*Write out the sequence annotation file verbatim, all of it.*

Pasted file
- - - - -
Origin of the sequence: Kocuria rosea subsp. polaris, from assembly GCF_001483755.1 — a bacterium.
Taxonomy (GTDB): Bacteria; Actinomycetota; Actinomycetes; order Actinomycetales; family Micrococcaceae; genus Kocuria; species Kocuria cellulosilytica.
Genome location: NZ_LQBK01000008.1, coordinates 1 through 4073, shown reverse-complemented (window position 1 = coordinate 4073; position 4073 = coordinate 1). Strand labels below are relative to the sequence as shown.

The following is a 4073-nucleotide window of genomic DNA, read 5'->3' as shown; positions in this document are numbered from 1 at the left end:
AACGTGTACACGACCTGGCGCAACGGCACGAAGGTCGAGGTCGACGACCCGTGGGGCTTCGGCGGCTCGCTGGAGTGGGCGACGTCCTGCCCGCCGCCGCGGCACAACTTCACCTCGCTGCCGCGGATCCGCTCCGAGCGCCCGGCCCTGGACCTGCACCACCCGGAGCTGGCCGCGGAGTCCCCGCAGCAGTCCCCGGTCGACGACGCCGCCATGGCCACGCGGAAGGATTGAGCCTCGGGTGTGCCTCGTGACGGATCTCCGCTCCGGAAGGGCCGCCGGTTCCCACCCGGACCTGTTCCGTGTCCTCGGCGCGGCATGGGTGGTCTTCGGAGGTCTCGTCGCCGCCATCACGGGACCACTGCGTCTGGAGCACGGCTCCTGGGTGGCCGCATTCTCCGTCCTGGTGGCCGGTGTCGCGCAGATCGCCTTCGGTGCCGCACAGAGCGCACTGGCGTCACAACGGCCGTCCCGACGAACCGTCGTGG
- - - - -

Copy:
Origin of the sequence: Kocuria rosea subsp. polaris, from assembly GCF_001483755.1 — a bacterium.
Taxonomy (GTDB): Bacteria; Actinomycetota; Actinomycetes; order Actinomycetales; family Micrococcaceae; genus Kocuria; species Kocuria cellulosilytica.
Genome location: NZ_LQBK01000008.1, coordinates 1 through 4073, shown reverse-complemented (window position 1 = coordinate 4073; position 4073 = coordinate 1). Strand labels below are relative to the sequence as shown.

The following is a 4073-nucleotide window of genomic DNA, read 5'->3' as shown; positions in this document are numbered from 1 at the left end:
AACGTGTACACGACCTGGCGCAACGGCACGAAGGTCGAGGTCGACGACCCGTGGGGCTTCGGCGGCTCGCTGGAGTGGGCGACGTCCTGCCCGCCGCCGCGGCACAACTTCACCTCGCTGCCGCGGATCCGCTCCGAGCGCCCGGCCCTGGACCTGCACCACCCGGAGCTGGCCGCGGAGTCCCCGCAGCAGTCCCCGGTCGACGACGCCGCCATGGCCACGCGGAAGGATTGAGCCTCGGGTGTGCCTCGTGACGGATCTCCGCTCCGGAAGGGCCGCCGGTTCCCACCCGGACCTGTTCCGTGTCCTCGGCGCGGCATGGGTGGTCTTCGGAGGTCTCGTCGCCGCCATCACGGGACCACTGCGTCTGGAGCACGGCTCCTGGGTGGCCGCATTCTCCGTCCTGGTGGCCGGTGTCGCGCAGATCGCCTTCGGTGCCGCACAGAGCGCACTGGCGTCACAACGGCCGTCCCGACGAACCGTCGTGG